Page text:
Inspirational pilgrimage for world peace

In November 1998 Pushkar Shah from Nepal set out on an 11-year journey to pursue his dream of riding 390,000 kilometers around the world on his bicycle to spread a message of peace.

Inspirational pilgrimage for world peace
In November 1998 Pushkar Shah from Nepal set out on an 11-year journey to pursue his dream of riding 390,000 kilometers around the world on his bicycle to spread a message of peace.

In August 2007, Shah reached the 113th country on his list of 150, Turkey, via the port of Antalya.

Exhausted from his travel through Africa, he has decided to spend some time in İstanbul and rest before he heads to his next stop, Bulgaria. During his break, he spoke with Today's Zaman to share his message of peace and experiences on the road.

Having spent the last nine years on his world tour, Shah says he has survived thanks to "good people who have helped me on my journey," adding that "they are my sponsors." The Nepal Tourism Board now also supports him and will step in if he gets in trouble, but other than that his needs are few: "I don't need a lot of money. All I need is two meals a day and a place to sleep."

But why did Shah set out on such a tremendously difficult path? "I participated in the democracy movement in Nepal. I was arrested many times, I was tortured, beaten. That changed my life," he says, and he started questioning the reason why people killed. "So I decided to do something in my life for peace."

During his tour, he visits schools and clubs in different communities and speaks about peace, respect for other religions and cultures, living in harmony, respect for human rights and democratic values. "I've met lots of prime ministers, some presidents and even some famous people. I met Sir Edmund Hillary, the first person known to have reached the summit of Mt. Everest."

Incidentally, Shah met Hillary in New Zealand when his bicycle was stolen. Luckily, Shah's bicycle was found and every item on it was returned.

Throughout the conversation, Shah names other people he has met who have climbed Mt. Everest. He says he is trying locate and meet Nasuh Mahruki, one of the few such mountaineers, who is from Turkey.

Cycling through war

Shah tries to ride through safe locations, but he has ridden in two conflict areas: the Democratic Republic of the Congo and Sudan, where he was two or three months ago. "But I wasn't in the conflict zone (in Sudan). It was really not safe."

For now, he has no plans to go to Iraq or Afghanistan. "Maybe within a few years, if there will be peace."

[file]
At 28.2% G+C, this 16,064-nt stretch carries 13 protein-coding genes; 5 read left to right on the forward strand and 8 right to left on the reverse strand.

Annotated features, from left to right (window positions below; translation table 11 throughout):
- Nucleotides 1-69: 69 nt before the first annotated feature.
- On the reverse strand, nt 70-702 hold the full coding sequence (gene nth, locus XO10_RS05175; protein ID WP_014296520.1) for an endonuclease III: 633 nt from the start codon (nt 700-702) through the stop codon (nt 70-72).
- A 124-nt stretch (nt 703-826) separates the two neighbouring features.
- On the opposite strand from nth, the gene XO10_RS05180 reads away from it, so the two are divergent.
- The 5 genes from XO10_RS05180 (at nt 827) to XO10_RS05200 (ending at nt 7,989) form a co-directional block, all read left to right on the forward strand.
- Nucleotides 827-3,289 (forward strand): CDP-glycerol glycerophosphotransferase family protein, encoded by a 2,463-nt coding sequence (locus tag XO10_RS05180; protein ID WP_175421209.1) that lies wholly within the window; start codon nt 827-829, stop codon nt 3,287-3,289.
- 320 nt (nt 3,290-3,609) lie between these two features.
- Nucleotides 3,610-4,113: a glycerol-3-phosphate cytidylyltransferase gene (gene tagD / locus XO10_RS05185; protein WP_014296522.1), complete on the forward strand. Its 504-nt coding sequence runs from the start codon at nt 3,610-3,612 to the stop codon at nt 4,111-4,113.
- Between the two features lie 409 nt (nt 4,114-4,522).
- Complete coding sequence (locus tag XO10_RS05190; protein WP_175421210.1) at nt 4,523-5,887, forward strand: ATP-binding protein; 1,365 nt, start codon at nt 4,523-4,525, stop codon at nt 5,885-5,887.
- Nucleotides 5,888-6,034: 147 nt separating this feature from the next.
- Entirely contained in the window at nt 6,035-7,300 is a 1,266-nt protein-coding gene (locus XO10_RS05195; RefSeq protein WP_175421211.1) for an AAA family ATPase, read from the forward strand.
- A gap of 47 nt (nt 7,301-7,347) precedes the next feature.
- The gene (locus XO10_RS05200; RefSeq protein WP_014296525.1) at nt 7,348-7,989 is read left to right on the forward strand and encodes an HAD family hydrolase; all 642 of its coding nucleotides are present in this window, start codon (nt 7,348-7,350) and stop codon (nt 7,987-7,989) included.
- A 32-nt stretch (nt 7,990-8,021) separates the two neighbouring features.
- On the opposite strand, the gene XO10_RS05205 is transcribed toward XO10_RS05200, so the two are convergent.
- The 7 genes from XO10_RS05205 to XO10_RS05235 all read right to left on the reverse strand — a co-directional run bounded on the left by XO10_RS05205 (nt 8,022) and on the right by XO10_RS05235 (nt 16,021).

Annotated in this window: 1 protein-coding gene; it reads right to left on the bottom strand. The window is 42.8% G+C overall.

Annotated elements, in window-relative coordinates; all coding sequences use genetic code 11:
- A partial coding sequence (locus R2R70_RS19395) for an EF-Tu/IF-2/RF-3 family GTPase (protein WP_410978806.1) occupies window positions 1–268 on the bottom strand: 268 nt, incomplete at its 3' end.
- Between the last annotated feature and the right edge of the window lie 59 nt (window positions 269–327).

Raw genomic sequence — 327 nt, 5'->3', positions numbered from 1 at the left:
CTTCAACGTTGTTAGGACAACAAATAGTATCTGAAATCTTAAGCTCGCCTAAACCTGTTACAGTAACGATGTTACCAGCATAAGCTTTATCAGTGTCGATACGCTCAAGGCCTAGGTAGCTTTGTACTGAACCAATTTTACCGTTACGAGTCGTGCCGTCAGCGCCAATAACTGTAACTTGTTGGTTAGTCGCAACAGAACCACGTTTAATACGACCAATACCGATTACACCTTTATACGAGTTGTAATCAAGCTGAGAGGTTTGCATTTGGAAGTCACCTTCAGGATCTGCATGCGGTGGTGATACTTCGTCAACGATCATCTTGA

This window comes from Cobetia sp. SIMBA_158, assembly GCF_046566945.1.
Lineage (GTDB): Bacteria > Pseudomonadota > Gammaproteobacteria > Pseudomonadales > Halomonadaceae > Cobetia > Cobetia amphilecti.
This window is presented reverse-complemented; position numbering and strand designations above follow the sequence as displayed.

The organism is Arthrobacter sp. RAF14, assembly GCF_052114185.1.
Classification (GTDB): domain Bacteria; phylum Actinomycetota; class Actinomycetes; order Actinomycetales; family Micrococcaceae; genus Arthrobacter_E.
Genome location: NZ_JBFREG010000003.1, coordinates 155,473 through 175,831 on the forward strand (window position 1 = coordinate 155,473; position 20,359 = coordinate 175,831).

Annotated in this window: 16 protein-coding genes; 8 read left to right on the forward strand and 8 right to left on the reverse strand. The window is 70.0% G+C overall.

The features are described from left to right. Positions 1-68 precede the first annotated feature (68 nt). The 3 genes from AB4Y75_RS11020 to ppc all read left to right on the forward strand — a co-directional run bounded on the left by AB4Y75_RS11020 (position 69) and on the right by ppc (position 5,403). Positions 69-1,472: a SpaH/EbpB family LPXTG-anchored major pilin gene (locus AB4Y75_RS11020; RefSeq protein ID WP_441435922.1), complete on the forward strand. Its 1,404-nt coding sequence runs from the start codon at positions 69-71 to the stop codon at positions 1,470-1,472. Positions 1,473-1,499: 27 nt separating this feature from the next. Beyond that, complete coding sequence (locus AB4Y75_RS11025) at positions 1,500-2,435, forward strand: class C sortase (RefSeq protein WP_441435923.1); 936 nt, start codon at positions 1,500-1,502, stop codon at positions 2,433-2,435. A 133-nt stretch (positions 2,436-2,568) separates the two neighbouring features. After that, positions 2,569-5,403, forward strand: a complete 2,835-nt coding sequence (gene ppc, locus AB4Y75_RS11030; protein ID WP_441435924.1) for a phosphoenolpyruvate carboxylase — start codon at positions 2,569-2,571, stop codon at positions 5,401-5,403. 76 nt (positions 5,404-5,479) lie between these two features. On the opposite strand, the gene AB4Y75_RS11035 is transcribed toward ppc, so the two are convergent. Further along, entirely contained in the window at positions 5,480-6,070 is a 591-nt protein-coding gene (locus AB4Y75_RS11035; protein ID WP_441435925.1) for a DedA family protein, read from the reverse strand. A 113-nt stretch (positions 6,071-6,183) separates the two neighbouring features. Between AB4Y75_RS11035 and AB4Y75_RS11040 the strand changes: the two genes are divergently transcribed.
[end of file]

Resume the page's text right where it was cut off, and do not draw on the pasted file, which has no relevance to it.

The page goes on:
Although he avoids cycling through war, Shah was once victim of a non-violent war. "I was in Egypt first, then I rode to Israel and had plans to go to Syria. But Syria, and later Lebanon, refused my visa when they saw the Israeli stamps. That is called a religion war, you know," Shah explains.

Sometimes, peace can be as difficult as war. Shah's life has been threatened at gun or knife point nine times. Once, shortly after he passed the US border into Mexico, he met men who offered him water. The three men pulled out a knife and locked him inside their truck.

"I heard them putting my bike on the truck. I felt relieved."

He understood he was being kidnapped, but he was only scared when the men pulled the truck inside a jungle. "I knew they were going to kill me. My heart was pounding so fast. But I knew they didn't have a gun, because if they did, they would have pulled out a gun and not a knife."

Shah managed to punch and knock down one man, and he ran into the jungle. When he complained to the police later, they recovered all his items; the men weren't caught.

"I've been robbed before, in the Congo. They pull out a knife and tell you 'Give me my money.'"

In New York, when he was going back to his hostel one night, half-drunk, a man stopped him and asked for $10. "I said I didn't have $10," Shah begins his story and continues: "He opened his trench coat, took out a gun and told me, 'If you don't have $10, your life is not worth living.' I sobered up instantly. Told him to stop and gave him $20. He said 'Thank you,' and left. I yelled, 'Hey how about my $20 back?' He returned and told me 'Next time I see you around in this city, I won't ask for another 10 bucks.'"

I call home whenever I have money

Shah left behind a son, a mother and a brother in his village Dolakha, in northern Nepal. "I call them whenever I find money."

"I do miss my family, but I meet new family and friends every day," Shah says, demonstrating the affection he feels toward every member of the human race.

The 37-year-old Shah has a Web site, accessible at www.pushkarshah.com , where he posts updates and information on his whereabouts. "If you see a Nepalese guy panting and puffing on a bicycle with a sticker 'I ride therefore I am,' please yield and for one second think about how you as an individual can contribute to world peace," he says.

Shah is planning to conclude his journey in 2010 by climbing Mt. Everest, to up to the summit with the flags of all the countries he's visited.


Today's Zaman
Last Mod: 02 Eylül 2007, 10:37
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